Choreographer
Press about choreographies
15 Jul 2010
Press about choreographies

El Olor de la Ausencia

(…) To summarize, the ballet par excellence came from José Carlos Martinez’ creation, “The Odor of Absence.” This fascinating ballet spans an array of feelings and extreme sensitivity, narrating the story of a couple separated by death during the Spanish Civil War. Ghyslaine Reichert, in the role of the fiancée and Aurélien Houette, who incarnates both young lover and ghost, were each sensational in this difficult piece where a kiss remains incomplete over eternity and loneliness gains ground inexorably.

Por la Danza
Iratxe de Arancibia

 

Soli-Ter

Funny, serious and uninhibited, “Soli-ter” shows José Carlos Martinez’ most desenfadada side as a choreographer. Three solos for three dancers, each of which illustrates differing facets of this performer from Cartagena.

Por la Danza
Iratxe de Arancibia

 

Mi Favorita

(…) a choreography by José Carlos Martinez, a Cartagena native and Principal Dancer of the Paris Opéra. Without losing his composure, using a marvelous and communicative pas de deux, he shows us that classical notes can enter into an endless musical score and that it’s possible to play with the notes. This is precisely what José Carlos Martinez has done, quite brilliantly and ingeniously.

Levante, el Mercatil Valenciano
Enrique Herreras

 

Charming and comical

(…)The golden palm for best production surely goes to José Carlos Martinez’ Mi Favorita. This principal dancer of the Paris Opéra has crossed to the other side of the stage to create a funny and dynamic ballet to the music of Donizetti. His classical vocabulary is studded with allusions and gags. Mi Favorita also has delightful and humorous costumes imagined by Agnès Letestu—tutus made of red peppers and see-through plastic! And the 10 happy performers are as good dancing as they are acting (…)

René Sirvin, Le Figaro

 

The Young Paris Opéra Dancers

Accounts from the stage

(…) The best comes after the intermission (…) in José Carlos Martinez’ “Mi Favorita.” This is entertainment that sparkles like good champagne. We see a string of dazzling references to repertory in the flow of buoyant dance. The youth and gaiety of the 11 performers splashes deliciously through refreshing choreography. (…)

Jean-Claude Diénis, Dancer

 

The Young Paris Opéra Dancers

With his first choreography, José Carlos Martinez has created a brilliant ballet colored with discrete humor, which we were able to praise at its premier last year in Roissy-en-France (see ImagiDanse, May 27, 2002). Mélanie Hurel, Isabelle Ciaravolla, Dorothé Gilbert, Bruno Bouché, Alessio Carbone, and Nicolas Paul were excellent performers. For the Paris Opéra’s Palais Garnier, principal dancer and choreographer José Carlos Martinez put the finishing touches on his creation for five pairs. Set to Donizetti’s lively music, he created a perfectly structured classical ballet, while amusingly mimicking a few well-known choreographers, from Perrot to Forsythe, from Petipa to Balanchine. The piece is full of entertaining gags, but never exaggerated. The variations are virtuous, especially Simon Valastro’s and the joyous contributions from Florian Magnenet, as well as the solos of Séverine Westermann in a brilliant plastic tutu, Charline Giezendanner in a hoop of crinolin, Pauline Verdusen wearing a belt of long red peppers, and Mijo Fujii, playing a fugitive Giselle. The 10 artists play and dance with joyous conviction. The ballet is enriched by superb crimson and unusual costumes like those described above, imagined and created by Agnès Letestu, balancing taste and intellect. And José Carlos Martinez makes a finale salute to humor, with a flying Sylphide and a dancer striking the pose of Degas’ young 14 year old ballerina! These are simple but subtle allusions. José and Agnès have secured their future the day they decide to stop dancing, but until then we hope to often be able to enjoy their successful and creative partnership.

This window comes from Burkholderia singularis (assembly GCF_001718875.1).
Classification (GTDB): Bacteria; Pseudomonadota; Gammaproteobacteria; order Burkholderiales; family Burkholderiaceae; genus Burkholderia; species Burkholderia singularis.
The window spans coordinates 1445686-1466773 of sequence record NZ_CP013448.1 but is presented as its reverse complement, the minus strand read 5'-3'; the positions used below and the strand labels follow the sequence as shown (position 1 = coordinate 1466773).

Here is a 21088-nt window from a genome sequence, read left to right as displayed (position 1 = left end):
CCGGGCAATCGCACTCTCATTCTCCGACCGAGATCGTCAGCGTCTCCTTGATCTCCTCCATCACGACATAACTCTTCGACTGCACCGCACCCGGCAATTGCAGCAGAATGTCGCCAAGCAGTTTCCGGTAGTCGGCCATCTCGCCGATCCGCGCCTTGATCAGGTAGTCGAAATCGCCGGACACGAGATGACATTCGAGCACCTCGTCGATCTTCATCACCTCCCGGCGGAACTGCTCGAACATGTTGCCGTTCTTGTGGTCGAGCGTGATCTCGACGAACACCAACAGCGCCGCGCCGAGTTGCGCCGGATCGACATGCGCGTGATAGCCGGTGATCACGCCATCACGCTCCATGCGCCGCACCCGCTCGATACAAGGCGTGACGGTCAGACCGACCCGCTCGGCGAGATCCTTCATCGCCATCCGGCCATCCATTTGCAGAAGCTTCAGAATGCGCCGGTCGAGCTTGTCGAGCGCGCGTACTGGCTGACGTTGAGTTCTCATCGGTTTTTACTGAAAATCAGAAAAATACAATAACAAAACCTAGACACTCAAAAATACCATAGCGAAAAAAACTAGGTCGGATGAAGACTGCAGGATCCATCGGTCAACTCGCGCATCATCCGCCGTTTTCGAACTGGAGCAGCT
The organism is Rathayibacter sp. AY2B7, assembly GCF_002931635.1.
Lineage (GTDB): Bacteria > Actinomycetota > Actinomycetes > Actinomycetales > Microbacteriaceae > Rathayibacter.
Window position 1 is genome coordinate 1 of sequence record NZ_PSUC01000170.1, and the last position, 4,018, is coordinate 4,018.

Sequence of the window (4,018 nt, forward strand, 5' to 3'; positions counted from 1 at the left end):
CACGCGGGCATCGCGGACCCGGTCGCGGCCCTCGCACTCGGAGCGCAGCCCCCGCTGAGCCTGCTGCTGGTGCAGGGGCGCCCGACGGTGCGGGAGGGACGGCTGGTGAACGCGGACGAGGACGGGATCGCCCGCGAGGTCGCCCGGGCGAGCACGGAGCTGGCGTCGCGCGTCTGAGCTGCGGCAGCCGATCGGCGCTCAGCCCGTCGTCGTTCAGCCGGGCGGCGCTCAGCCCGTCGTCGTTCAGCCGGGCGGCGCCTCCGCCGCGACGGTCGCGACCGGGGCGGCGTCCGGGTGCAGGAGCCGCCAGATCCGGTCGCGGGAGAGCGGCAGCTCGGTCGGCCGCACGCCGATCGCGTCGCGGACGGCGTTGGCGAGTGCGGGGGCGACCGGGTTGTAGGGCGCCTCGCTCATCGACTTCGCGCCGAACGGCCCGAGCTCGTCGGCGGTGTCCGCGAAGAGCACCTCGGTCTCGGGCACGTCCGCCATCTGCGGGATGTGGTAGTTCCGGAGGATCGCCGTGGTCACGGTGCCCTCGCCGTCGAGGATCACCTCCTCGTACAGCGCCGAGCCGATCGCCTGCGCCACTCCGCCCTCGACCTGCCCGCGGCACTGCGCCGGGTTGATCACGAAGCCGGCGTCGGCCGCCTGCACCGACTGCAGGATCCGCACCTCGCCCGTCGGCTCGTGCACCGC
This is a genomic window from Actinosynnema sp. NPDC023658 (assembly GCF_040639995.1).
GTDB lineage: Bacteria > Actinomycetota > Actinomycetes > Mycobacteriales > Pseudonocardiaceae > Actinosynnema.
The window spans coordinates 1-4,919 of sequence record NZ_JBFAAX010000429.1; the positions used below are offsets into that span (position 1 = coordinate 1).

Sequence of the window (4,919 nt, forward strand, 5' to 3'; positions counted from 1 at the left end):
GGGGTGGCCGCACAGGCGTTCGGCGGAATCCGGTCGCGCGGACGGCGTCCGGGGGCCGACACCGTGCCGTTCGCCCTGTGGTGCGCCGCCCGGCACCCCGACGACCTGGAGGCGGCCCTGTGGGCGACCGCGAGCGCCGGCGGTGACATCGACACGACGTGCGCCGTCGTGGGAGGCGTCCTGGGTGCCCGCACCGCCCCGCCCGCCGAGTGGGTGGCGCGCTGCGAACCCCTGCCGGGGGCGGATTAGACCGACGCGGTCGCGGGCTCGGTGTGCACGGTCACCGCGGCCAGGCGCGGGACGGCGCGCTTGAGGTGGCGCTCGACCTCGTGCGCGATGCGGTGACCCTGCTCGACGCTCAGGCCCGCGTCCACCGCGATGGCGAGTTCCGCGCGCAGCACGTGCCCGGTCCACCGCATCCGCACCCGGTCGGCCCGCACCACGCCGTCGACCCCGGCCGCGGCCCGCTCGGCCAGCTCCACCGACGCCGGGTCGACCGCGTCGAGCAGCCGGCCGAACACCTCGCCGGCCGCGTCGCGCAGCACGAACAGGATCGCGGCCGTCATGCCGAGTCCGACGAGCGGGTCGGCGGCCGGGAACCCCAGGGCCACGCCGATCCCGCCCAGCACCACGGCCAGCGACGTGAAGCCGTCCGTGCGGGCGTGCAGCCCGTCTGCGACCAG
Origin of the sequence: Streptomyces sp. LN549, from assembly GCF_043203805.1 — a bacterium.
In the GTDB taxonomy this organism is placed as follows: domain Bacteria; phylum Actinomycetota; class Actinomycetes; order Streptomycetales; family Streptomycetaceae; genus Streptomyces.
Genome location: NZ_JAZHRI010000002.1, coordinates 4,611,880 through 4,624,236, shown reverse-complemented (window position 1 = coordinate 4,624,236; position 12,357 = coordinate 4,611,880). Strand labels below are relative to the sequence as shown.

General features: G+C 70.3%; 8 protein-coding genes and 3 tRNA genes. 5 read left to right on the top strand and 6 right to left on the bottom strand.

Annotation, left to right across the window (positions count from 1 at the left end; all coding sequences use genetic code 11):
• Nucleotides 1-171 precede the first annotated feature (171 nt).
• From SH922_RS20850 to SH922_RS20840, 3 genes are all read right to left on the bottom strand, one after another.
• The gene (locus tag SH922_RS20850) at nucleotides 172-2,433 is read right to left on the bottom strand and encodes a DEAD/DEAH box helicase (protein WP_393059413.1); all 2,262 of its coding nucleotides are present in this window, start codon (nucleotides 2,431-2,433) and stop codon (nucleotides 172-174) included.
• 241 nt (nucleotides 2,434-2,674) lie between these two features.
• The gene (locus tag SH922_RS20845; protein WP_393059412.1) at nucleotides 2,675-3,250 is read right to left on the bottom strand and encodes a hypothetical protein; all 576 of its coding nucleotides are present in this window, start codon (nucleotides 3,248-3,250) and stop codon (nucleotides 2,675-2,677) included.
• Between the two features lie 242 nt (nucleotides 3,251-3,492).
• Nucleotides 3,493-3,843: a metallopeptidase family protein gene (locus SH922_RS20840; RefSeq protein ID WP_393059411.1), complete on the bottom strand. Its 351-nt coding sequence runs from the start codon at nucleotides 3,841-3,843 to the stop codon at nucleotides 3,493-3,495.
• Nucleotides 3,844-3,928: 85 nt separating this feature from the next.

René Sirvin

 

(…) Mi Favorita, an entertaining ballet for five pairs imagined by José Carlos Martinez. This first choreography transforms classical ballet, through humor and fantasy, into a series of evocations that fit the young artists perfectly. And they take pleasure in being accomplices that bring this joyous moment of pure dance to the stage.

Jérôme Frilley, Danse

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